How to Prevent electrical fires in this winter?
How to Prevent electrical fires in this winter?
Need some help on your electrical safety, or want to know the leading electrical fire risks to be found during the cold months here in Middle East Countries ? Electroshope got solution for you!
THE BIGGEST RISKS LIE IN HOME HEATING
Pulled right from the NFPA: “heating equipment was involved in an estimated 54,030 reported U.S. home structure fires.” That was through the years of 2011-2015. The statistic is awkward, and as you might expect you should be very attentive of your HVAC and alternative heat sources.
To prevent HVAC equipment risks be sure your furnace, boiler, or whatever heating system is serviced commonly. Many fires that ignite in an HVAC system occur because it hasn’t been cleaned and the electrical components haven’t been inspected in a while.
Avoid space heater risks by setting the space heater away from any flammable surfaces or materials. Additionally be sure to power the space heater with suitable outlet support (a dedicated circuit, ideally) and never leave a space heater unattended. Those things eat up tons of wattage—many of them run hotter than your oven!
IF YOU’RE USING A GENERATOR, USE IT RIGHT
For many of us, a home generator is all that stands between us and a days-long power outage during the winter months. It doesn’t usually get as frigid around here as other places, but when we get it, we get it heavy! Generators are an awesome way to keep power, but they come with their own risks; namely, they’re at risk of sparking a flame if they’re under-maintained or the fuel in the generator is old. If your generator has been sitting idle for half a year, get it inspected before you try to use it!
BE CAREFUL WHEN COOKING
There’s nothing like hot food after being out in a winter day. But before you get to cooking, be sure your kitchen is equipped safely! GFCIs should be in use in all kitchen spaces within a certain range of water sources, and additionally, ranges, ovens, microwaves, and refrigerators should be on dedicated circuits to avoid overloads that can lead to an electrical fire. Outside of electrical issues, be sure to stay in the kitchen when cooking. A sizable portion of kitchen fires reported were found to be due to appliances being left alone..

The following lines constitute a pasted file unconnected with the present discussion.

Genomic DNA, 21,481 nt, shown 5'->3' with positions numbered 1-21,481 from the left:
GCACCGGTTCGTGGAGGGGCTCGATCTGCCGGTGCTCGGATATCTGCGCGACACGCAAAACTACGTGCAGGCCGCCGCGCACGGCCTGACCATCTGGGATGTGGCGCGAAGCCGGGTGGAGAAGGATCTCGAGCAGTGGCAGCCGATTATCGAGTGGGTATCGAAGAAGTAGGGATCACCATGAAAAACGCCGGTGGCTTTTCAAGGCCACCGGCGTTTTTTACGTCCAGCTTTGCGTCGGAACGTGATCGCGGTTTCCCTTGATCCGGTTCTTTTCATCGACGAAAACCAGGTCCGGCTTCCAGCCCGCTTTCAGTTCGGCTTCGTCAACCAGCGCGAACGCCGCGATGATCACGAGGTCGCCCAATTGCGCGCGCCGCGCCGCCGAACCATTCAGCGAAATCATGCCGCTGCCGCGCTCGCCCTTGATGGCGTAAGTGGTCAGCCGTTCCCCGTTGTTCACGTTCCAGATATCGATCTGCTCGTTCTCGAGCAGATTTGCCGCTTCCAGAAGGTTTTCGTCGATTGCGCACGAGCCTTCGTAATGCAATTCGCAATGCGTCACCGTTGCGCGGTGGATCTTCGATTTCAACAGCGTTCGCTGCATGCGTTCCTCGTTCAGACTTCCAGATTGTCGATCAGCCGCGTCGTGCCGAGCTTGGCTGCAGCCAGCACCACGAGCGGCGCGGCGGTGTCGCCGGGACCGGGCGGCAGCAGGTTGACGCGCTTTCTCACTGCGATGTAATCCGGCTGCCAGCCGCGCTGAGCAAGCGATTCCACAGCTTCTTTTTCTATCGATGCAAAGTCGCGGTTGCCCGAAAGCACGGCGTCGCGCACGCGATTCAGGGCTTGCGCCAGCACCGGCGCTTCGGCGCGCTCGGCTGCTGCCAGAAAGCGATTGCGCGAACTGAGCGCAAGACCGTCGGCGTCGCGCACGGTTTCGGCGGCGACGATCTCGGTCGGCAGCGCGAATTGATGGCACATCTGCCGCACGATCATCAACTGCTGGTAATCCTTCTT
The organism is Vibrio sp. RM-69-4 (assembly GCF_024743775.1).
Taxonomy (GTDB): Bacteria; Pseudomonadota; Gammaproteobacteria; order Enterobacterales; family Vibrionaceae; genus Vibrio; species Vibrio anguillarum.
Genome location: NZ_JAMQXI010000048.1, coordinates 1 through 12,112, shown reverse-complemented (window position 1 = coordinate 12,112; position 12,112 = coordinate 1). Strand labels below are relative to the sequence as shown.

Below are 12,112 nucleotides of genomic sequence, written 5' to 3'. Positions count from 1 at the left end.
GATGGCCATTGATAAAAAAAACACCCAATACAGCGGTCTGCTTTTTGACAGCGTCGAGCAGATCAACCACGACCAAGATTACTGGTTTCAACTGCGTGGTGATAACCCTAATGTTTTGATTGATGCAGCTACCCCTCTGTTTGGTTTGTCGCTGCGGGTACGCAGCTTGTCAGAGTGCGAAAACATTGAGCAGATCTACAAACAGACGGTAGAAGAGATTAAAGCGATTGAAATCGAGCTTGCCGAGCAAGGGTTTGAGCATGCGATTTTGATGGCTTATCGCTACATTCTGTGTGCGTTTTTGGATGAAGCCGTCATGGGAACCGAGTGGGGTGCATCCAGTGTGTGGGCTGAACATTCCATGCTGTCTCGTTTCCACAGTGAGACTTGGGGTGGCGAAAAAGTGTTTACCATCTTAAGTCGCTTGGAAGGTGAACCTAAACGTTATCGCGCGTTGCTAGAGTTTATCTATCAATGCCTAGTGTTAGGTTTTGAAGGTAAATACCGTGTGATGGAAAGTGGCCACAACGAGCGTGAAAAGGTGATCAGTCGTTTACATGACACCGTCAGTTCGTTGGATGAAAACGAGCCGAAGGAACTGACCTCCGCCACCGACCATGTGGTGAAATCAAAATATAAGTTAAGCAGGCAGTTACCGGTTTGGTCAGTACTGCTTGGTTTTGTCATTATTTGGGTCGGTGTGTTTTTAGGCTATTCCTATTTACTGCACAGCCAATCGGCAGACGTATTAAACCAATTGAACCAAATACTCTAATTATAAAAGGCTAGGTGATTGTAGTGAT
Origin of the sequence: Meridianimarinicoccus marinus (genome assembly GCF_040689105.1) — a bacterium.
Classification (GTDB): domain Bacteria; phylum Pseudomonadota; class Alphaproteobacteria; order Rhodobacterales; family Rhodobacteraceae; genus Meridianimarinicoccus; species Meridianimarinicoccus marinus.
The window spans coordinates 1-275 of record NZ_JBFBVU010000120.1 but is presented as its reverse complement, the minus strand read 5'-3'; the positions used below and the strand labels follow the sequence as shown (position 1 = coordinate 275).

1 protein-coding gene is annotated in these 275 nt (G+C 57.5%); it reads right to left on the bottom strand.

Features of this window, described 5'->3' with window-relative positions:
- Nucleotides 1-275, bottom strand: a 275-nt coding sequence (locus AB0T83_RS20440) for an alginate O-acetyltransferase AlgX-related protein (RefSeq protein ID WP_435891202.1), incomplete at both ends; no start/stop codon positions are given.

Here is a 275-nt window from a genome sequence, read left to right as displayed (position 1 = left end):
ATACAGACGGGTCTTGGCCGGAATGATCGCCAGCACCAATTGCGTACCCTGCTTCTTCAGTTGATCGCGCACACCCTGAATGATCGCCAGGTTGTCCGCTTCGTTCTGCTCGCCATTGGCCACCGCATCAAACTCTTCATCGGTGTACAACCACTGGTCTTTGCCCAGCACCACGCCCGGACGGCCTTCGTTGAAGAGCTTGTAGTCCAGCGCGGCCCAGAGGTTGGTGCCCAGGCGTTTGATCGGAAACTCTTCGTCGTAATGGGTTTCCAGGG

AGED FAULTY APPLIANCES
Most electrical fires are caused by defective electrical outlets and old, outdated appliances. Other fires are started by faults in appliance cords, receptacles and switches. Never use an appliance with a worn or frayed cord which can send heat onto combustible surfaces like floors, curtains, and rugs that can start a fire.
Running cords under rugs is another cause of electrical fires. Removing the grounding plug from a cord so it can be used in a two-prong electrical outlet can also cause a fire. The reason appliances have the extra prong is so they can be only used in outlets that can handle the extra amount of electricity that these appliances draw.
Many older homes are really minimal in their ability to safely provide enough power to operate all the electrical things we use in modern life. There just isn’t enough power available to the home or there aren’t enough individual circuits. In years past only one circuit was designed into kitchens, and that isn’t enough to properly operate a microwave, refrigerator, toaster, electric grill, mixer, toaster oven, etc. The result is that the circuit breaker or fuse is always tripping. The same is true in bathrooms; the bathroom circuit commonly supplies bedrooms as well, but add in a curling iron and a hair dryer along with the bedroom TV and electric blanket and that circuit is often overloaded as well.
Every time a circuit trips or a fuse blows it is an indication that the circuit is overloaded, but most people will simply reset the breaker and do it again. The inevitable result is that the circuit breaker is slowly damaged to the point it doesn’t work properly anymore and the panel itself can be damaged as well. As an electrician, I’ve seen house panels that have the massive bus bars inside, carrying the entire power for the whole home, half melted from repeated overloads and this is a recipe for disaster – it most certainly is one way that home fires start.
If you are commonly tripping a breaker or having to replace blown fuses, have additional circuits installed as necessary. It can be expensive but it’s better than burning the house down.
In addition to electrical overloads is overloading a light fixture with lamps that are too large. According to the NFPA, the largest source of electrical fires are lamps and light fixtures. Such fixtures are designed to withstand only the heat from the rated size light bulbs – do not overload the fixture with bulbs that are too large. While it is quite acceptable to use a 100 watt equivalent CFL bulb to replace a 40 watt incandescent bulb as an energy saving measure in your home, the key is that the CFL is only using a few watts of energy and isn’t nearly as hot. It won’t overload either the thermal insulation or the electrical wiring of the fixture. It isn’t the same as screwing in a 100 watt bulb into a 40 watt light.
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